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Nephrol Dial Transplant. 2007 Aug;22(8):2217-23. Epub 2007 Apr 9.

Prevalence and clinical correlates of white coat hypertension in chronic kidney disease.

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  • 1Department of Nephrology, Second University of Naples, Via Tiberio 90 I-80125, Naples, Italy.



The role of white coat hypertension (WCH) in the poor control of blood pressure (BP) in chronic kidney disease (CKD) is ill defined.


We measured systolic clinical (CBP) and ambulatory blood pressure (ABP) in 290 consecutive patients with non-dialysis CKD [glomerular filtration rate (GFR) <60 ml/min/1.73 m(2)]. We defined normotension (NOR) if CBP and daytime ABP <130 mmHg, sustained hypertension (SH) when both BP >or=130 mmHg, WCH if only daytime ABP <130 mmHg, and masked hypertension (MH) when only CBP <130 mmHg.


NOR patients were 15.5%, WCH 31.7%, SH 46.9% and MH 5.9%. Due to the high prevalence of WCH, achievement of BP target (<130 mmHg) was more than doubled by daytime ABP than CBP (47.2 vs 21.4%). WCH was characterized by prevalence of diabetes (31.5%), left ventricular hypertrophy (LVH; 50.0%) and CBP values (146 +/- 12 mmHg) lower than in SH (41.9%, 71.3% and 158 +/- 18 mmHg) but greater than in NOR (17.8%, 37.8% and 118 +/- 7 mmHg). Among patients with CBP >or=130 mmHg, the independent risk of having SH rather than WCH increased in the presence of higher CBP [Odds ration (OR) 1.61, 95% confidence intervals (CI) 1.29-2.02], LVH (OR 1.94, 95% CI 1.03-3.63) and proteinuria (OR 3.12, 95% CI 1.31-7.43). In the WCH group, 24 h, daytime and nighttime ABP were 118 +/- 7/68 +/- 8, 120 +/- 7/71 +/- 8 and 112 +/- 12/63 +/- 9 mmHg, respectively.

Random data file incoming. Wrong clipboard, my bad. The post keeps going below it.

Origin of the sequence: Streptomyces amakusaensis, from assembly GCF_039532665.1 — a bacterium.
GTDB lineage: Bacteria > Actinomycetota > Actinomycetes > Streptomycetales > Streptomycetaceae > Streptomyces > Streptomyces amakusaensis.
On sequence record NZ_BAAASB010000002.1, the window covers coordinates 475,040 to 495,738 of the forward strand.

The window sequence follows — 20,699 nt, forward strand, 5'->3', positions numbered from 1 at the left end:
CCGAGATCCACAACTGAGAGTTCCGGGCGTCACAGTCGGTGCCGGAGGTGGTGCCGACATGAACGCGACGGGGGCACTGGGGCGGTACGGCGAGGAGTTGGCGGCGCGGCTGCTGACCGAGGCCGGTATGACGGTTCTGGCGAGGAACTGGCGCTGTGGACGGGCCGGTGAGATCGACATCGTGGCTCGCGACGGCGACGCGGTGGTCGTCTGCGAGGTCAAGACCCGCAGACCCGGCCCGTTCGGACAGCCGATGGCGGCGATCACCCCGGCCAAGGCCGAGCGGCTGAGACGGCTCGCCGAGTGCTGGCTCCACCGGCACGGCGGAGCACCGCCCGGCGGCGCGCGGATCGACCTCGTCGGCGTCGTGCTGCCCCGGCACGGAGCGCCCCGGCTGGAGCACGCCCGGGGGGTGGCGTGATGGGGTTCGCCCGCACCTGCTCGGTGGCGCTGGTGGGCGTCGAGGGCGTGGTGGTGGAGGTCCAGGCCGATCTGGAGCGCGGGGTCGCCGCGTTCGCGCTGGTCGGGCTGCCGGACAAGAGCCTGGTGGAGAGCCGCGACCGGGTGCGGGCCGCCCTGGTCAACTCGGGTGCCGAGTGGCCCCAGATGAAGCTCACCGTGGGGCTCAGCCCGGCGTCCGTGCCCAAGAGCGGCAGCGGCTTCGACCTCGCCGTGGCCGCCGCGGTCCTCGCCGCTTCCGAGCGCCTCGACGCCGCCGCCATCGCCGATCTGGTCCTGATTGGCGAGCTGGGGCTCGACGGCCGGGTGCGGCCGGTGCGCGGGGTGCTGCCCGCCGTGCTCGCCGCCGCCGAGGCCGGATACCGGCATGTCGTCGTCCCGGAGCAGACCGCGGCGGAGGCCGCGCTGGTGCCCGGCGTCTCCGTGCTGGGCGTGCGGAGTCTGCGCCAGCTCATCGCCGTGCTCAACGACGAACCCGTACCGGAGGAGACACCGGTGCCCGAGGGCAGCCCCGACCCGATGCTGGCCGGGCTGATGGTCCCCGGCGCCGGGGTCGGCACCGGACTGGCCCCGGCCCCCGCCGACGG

In CKD, WCH is highly prevalent and can be predicted in the absence of higher CBP, LVH and proteinuria. In these patients, pursuing a low BP target may not be safe because of the risk of cardio-renal hypoperfusion especially at nighttime.

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